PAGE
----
Thursday, July 10, 2008

Requirement to appoint indigent defendants a lawyer not an "unfunded mandate"

IMO it's a mistake for prosecutors and Texas counties to label additional indigent defense costs stemming from the Supreme Court's Rothgery decision an "unfunded mandate," which is what Shannon Edmonds from the prosecutors association said in a column by Fort Worth Star Telegram editorial writer Linda Campbell.

Texas counties have a big problem with actual unfunded mandates - i.e., when Congress or the Legislature create new responsibilities for local government but refuse to pay for it. But that's not what's going on with the Rothgery decision. Instead, Texas is one of a handful of states where counties weren't already meeting the minimal constitutional standard for indigent representation. SCOTUS told Texas and similarly situated states that they'd too narrowly interpreted their duty to appoint counsel under the Sixth Amendment. Campbell wrote:
Texas law had been interpreted to generally not require appointment until the first court hearing after indictment for defendants who are free on bond. In Rothgery’s case, the 5th U.S. Circuit Court of Appeals said he wasn’t entitled to a lawyer until the prosecution got involved.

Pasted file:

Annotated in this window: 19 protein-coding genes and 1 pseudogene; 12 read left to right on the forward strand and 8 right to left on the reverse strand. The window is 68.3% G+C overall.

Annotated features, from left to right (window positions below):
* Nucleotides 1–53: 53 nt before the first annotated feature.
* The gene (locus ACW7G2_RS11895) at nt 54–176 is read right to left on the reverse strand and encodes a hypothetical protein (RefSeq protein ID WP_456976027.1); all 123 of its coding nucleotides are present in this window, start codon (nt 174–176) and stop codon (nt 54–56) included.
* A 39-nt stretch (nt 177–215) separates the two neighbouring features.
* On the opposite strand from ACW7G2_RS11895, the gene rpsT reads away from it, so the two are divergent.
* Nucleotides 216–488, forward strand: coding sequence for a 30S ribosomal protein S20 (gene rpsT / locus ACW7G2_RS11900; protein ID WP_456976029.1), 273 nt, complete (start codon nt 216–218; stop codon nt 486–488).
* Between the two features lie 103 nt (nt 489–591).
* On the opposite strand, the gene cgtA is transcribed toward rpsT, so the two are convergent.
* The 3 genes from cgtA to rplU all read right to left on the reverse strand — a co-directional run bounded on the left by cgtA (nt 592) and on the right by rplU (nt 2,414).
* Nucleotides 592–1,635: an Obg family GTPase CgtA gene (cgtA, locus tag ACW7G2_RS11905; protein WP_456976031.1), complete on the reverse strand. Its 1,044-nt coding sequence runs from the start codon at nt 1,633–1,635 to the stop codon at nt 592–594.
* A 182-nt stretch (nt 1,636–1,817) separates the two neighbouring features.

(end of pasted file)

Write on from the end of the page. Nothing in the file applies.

Wrong, the Supreme Court said in an 8-1 ruling.

Justice David Souter wrote that "a criminal defendant’s initial appearance before a judicial officer, where he learns the charge against him and his liberty is subject to restriction, marks the start of adversary judicial proceedings that trigger attachment of the Sixth Amendment right to counsel."

On one level, it’s understandable that judges might not appoint lawyers for defendants while they’re out on bond.

Taxpayer dollars are limited. A defendant who’s out of jail might hire his own lawyer, strike a plea deal with the prosecution or not even face prosecution if the case gets dropped or no-billed by a grand jury. Less cost to the public.

But without legal help, a defendant might be pressured to plea, misnavigate the system or linger in legal limbo. In Rothgery’s case, it would have been more efficient and cost-effective to avoid the expenses associated with indicting him, re-arresting him, holding another hearing, housing and feeding him in jail, getting the district attorney to review and drop the case charges — and then having to fight a federal civil rights lawsuit all the way to the Supreme Court and then some.

Fundamental constitutional obligations of government are not "unfunded mandates." In 43 other states before Rothgery, defendants who made bail were eligible for appointment of counsel. The US Constitution requires counties to appoint counsel when they want to prosecute someone, and SCOTUS told Texas counties they must play by the same rules as the rest of the country, that's all.

I also disagree with Campbell when she writes, "What we don’t know is what’s a reasonable time frame for making those appointments." It's true that SCOTUS gave no guidance on this topic, but Texas law is clear when counsel must be appointed. According to a recent Texas Lawyer story: